Monday, September 24, 2012


Third in a series…

My nurse friend wants to ensure that her son on a new-to-him Honda 750 Shadow is properly outfitted for safety.  Posts one and two regarded helmets and gloves.

As a guy who has ridden for the better part of forty years, I cringe when I see riders in T-shirts – or riders in gear with their girlfriends aft in tank tops or less – batting through suburban traffic or racing between lanes on the freeway.  Perhaps it is because I have daughters, both of whom are married and well past that stage.  Or maybe I’ve just seen a bit too much.

Today I own five motorcycle jackets: three textile, two leather.  (Yikes! I have no idea how I’ve acquired so many.)  Each jacket has a specific purpose and is worn on specific riding occasions, although there is much overlap in their use.   

Each of the jackets has some type of reinforcement at probable impact points like shoulders and elbows.  In some cases the reinforcement is thick foam padding, in others a less pliant more armor-like material.  

Each jacket has zippers that open vents allowing air to course through and cool the rider. 

Some of the jackets have an interior zipper in the lower back area that matches the zipper at the top of riding pants.  When connected, this lessens the calamity of pants and jacket separating to expose bare back to chip-seal at 55 miles per hour.   

Closures at the neck and cuffs may be snaps or hook-n-loop like Velcro®. 

Synthetic jackets come in a variety of colors.  Black is a favorite but bright or “Hi-Viz” colors are far more see-able by others on the road and, therefore, a good safety choice.  Many jackets come with reflective piping making them more visible at night.  Many come with removable liners making the garment useful in both cooler and warmer riding conditions.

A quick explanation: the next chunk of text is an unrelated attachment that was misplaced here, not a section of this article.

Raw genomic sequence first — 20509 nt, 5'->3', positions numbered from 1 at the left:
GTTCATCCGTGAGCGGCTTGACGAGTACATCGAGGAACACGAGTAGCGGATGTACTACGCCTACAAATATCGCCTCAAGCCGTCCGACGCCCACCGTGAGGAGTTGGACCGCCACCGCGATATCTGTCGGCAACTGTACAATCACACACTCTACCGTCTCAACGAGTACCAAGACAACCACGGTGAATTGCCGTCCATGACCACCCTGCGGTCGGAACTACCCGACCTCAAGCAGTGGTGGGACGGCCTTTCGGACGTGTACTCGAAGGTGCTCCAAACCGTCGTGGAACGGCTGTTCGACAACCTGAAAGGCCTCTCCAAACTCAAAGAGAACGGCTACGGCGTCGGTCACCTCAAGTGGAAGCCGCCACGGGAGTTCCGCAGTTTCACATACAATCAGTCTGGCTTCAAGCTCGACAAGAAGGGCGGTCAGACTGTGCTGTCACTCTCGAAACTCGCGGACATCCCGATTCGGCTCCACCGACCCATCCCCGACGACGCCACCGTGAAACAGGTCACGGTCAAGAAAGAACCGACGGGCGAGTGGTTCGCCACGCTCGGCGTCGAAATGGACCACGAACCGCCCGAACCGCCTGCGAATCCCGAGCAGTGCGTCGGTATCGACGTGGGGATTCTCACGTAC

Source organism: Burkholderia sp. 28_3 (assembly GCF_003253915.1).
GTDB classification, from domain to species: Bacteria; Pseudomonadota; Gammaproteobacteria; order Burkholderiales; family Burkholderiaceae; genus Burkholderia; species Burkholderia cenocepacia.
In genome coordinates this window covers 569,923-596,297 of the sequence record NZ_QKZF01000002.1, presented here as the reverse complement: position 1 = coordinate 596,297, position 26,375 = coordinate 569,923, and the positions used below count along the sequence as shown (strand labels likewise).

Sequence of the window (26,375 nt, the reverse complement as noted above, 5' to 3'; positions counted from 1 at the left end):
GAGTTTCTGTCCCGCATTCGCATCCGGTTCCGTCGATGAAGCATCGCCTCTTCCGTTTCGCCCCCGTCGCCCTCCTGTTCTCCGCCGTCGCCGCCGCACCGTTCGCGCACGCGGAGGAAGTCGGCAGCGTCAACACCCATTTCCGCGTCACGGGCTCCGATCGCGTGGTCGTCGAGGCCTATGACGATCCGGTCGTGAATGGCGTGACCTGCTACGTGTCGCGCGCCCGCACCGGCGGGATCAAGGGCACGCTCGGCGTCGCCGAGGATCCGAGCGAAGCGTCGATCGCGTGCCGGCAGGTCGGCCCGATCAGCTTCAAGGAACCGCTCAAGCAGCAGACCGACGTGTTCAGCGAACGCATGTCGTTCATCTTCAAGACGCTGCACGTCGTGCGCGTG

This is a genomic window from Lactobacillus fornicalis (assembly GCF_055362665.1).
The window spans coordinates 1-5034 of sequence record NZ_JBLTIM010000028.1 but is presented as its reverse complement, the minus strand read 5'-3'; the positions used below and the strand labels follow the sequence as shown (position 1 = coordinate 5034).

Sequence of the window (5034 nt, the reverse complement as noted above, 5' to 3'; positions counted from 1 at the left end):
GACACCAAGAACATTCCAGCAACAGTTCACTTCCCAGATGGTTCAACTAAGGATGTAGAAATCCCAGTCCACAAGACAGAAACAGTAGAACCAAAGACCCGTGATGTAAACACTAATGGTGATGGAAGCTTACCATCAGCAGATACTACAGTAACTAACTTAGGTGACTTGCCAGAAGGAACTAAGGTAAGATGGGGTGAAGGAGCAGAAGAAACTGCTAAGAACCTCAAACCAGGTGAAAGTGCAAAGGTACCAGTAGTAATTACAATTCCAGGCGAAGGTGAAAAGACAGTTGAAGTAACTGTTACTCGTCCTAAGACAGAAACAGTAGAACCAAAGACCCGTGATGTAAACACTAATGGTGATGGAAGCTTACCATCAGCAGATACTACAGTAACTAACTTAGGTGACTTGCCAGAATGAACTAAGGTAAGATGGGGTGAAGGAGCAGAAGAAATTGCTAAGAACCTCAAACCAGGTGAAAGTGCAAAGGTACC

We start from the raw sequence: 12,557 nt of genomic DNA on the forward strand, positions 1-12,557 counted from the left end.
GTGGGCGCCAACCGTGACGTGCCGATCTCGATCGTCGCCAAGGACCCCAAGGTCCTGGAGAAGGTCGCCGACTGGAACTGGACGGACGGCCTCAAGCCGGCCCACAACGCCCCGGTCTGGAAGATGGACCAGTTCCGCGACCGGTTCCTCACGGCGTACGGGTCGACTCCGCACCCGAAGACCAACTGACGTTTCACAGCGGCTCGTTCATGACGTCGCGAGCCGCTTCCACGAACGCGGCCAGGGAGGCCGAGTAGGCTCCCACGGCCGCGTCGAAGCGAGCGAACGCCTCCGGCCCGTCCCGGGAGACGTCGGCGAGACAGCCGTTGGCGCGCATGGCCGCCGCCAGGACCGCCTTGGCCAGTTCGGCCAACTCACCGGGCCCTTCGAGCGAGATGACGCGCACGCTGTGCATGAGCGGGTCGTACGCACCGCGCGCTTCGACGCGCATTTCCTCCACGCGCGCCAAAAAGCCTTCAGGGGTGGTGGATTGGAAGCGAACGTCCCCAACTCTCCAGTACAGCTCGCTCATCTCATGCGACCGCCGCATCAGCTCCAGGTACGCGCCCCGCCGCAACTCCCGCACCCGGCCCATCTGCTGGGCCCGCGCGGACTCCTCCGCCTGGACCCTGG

Jacket fit is incredibly important.  The jacket should be snug enough to protect you in a fall but not so uncomfortably tight that you are tempted to leave it on a hanger at home.  It should shield the rider from such diverse elements as rain, cold, and heat.  It might help if it were stylish, but trading safety for style, something I’ve admittedly done, is always a bad bargain.  It should be kept clean and dry and inspected for signs of wear – a cause for replacement – before it is called upon to sacrifice itself for you.

Textile jackets’ exterior material is engineered out of synthetic fabric.  It is strong, light, breathable and will experience less abrasion when sliding along the pavement.

On a steamy summer day in the Sacramento Valley, a t-shirt covered by a textile jacket feels much like having only the t-shirt on in terms of ventilation and coolness.  The function of the jacket then is to provide a layer of protection between the skin and the tarmac and to hold those impact pads in place. 

One of the textile jackets is a three-season coat.  It is three-quarter length, belted, padded, and brightly colored. It is my ultimate go-to on road trips.  There is plenty of room for gloves, maps, notebooks, telephones and small kitchen sinks in the various pockets.  Slipping a Gore-Tex rain parka underneath this puppy, I find I have really good protection from rain and even hail.  Adding a layer or two of turtleneck or sweatshirt or wool allows me to retain enough warmth to ride nearly twelve months out of the year. 

The leather jackets are dissimilar.  One cuts the winter chill.  The other is strictly a late spring to early fall garment.  The heavier of the two has a shell of much thicker leather prompting me to believe I would fare better in a crash if wearing it.  The removable lightly quilted liner, I have recently found, makes the unit extremely tight around my midsection – but keeps me incredibly warm on short mid-winter trips.  Interior pockets hold a checkbook or datebook; exterior pockets accommodate light gloves or a small camera.